On November 6, 1965, he was cutting out some sand pockets. He at this time inhaled some sand. He felt like he was smothering. He had pain in the chest and numbness in the arms and legs. He was taken to the hospital. He remained there six days. He was unable to work for fourteen days. On December 22, 1965, he fell out again. He was taken to the hospital and given oxygen. His breathing then became better. He has not worked for Texas Electric since. Since then he has not done work where he would be subjected to silica dust . Some time later he ‘got to smothering’ while he was at church and had to be taken outside. He cannot take a deep breath.

As to the working conditions appellee was corroborated by two fellow employees though their testimony is not as full as his. There was no contrary evidence.

Beginning in February 1966 appellee became a patient of Dr. Zionts . He gave the doctor a history which is in substance as set out above. He complained of shortness of breath. He was given an examination. The breathing sounds were not as loud as are to be expected. In 1968 x-rays were taken of the lungs. It looked like there were ‘snow flakes’ from top to bottom of the lungs. There was infiltration throughout the lungs that was whitish. He diagnosed the condition as pneumoconiosis. There are several forms of pneumoconiosis but silicosis is the most common form. Based on the history and the condition shown by the x-rays, Dr. Zionts gave his opinion that appellee was suffering from silicosis. Based on a question containing a sufficient recital of facts that were in evidence about the working conditions, Dr. Zionts expressed the opinion that appellee’s employment was of such a nature as to involve the hazard of silicosis. There is no cure for silicosis. It could get worse. It certainly gets worse through further exposure. Appellee is not physically able to do the type of work he has been doing.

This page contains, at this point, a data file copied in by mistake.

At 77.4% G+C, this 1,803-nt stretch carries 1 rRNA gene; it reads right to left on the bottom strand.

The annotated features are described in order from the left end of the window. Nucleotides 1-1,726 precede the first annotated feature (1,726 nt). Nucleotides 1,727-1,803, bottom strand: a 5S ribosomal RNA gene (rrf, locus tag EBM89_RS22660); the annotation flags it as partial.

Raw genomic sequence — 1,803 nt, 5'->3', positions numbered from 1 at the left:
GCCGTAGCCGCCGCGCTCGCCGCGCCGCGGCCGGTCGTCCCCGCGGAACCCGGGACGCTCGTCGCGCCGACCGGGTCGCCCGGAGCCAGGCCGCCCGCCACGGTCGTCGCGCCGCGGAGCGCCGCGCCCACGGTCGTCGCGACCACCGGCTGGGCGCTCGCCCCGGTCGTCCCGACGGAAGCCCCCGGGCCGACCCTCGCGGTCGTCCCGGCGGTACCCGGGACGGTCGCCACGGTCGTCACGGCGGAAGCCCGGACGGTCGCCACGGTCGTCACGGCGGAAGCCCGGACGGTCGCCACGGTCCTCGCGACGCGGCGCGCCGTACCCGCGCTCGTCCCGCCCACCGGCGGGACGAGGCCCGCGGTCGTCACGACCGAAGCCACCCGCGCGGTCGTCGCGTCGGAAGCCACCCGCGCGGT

Dr. Jones, a witness for appellant, at points in his opinion expressed the view that appellee was not suffering from silicosis. However, he testified shortness of breath was a symptom of silicosis . At another point, when shown the x-ray he stated the condition could well be silicosis. He also stated silicosis was the most common form of pneumoconiosis. At another point he testified appellee probably had silicosis.

Both doctors advised against appellee trying to do the type of work he had been doing.

Appellant’s points asserting error in admitting certain testimony of Dr. Zionts are overruled.

Finally, appellant urges the trial court should have provided in its judgment that the future weekly wages should be paid until such time as appellee should die, not to exceed 108 3/7 weeks.

We overrule. Associated Employers Insurance Co. vs. Burris, 321 S .W.2d 112 (Tex.Civ.App.Amarillo), ref., n.r.e.

The judgment of the trial court is affirmed.

End of Document